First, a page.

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Submitted by Guest on March 24, 2011 - 9:22pm
For some time now we’ve enjoyed reading posts from some very brave Addiction bloggers out there in the online blogosphere. Some of the journal entries we have come across detail the struggles addicts (and their loved ones) come across so clearly that the sharers have created online pseudonyms to keep their identity anonymous. This got us thinking about sharing some of the addiction blogs we are partial to; for your journey to Sobriety. It doesn’t really matter where you are in that journey or if you’re just here to support someone else on their journey.
If you’re in recovery and have a sponsor, there may be a time when you feel as if you chose the wrong type of sponsor for you. Maybe there is a personality clash or his or her tactics just aren’t what you need at the time. You may wonder if this is your fault but know that sponsor changing does occur in recovery and it’s alright. Most sponsors understand that not all personalities or mentor philosophies are a match.
Many people have questions about what will happen after they complete a treatment program. Whether seeking answers for themselves or loved ones, they wonder if recovery will work and if they will remain sober in the long run. The Pat Moore Foundation recognizes these concerns and places such a strong belief in the ability of the program to work, that a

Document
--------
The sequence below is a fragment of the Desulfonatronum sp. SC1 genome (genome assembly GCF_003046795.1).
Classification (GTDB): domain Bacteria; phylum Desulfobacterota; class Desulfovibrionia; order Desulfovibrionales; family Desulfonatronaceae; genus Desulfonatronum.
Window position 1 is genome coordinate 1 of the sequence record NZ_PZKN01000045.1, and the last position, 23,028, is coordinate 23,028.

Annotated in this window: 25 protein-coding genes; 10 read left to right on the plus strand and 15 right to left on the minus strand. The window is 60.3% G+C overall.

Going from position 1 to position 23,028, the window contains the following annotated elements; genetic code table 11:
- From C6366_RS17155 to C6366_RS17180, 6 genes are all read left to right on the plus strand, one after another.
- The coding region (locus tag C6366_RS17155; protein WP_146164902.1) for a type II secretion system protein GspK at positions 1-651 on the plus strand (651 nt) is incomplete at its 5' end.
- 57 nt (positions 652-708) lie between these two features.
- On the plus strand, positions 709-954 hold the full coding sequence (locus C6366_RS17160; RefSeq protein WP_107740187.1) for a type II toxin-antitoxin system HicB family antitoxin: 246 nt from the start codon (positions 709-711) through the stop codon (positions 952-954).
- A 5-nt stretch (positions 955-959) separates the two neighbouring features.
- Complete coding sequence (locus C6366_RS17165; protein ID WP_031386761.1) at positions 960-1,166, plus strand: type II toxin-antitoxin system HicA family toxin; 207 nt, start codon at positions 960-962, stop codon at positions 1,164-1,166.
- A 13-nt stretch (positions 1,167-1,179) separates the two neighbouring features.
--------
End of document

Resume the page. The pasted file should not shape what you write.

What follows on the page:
Submitted by Guest on November 7, 2014 - 9:58pm
Submitted by Guest on October 23, 2014 - 8:17pm
There you are waking up to the reality that you’ve relapsed. You’ve drank or used a drug and now you’re left hanging your head in regret. You really wanted to stay clean and sober but now you’ve gone and relapsed. What should you do? Give up and start using consistently again? Or own up to your slip and get yourself back into recovery pronto? The best choice is the latter, read on for more information about next steps to take after relapsing.
Support networks are vital to recovery. If your world used to consist of people you drank and used with, it is time to surround yourself with positive energy and real support. This new safety net could include friends, family, 12-step groups, health professionals, or all of the above. Consider the following when getting your support network into place.
Watching a loved one struggle with an addiction can be incredibly difficult. Many times you feel conflicted because you want to help him, yet he may refuse help of any kind. Your heart breaks for the pain he may be going through and you worry about his well-being. All of this is quite normal for those in your shoes.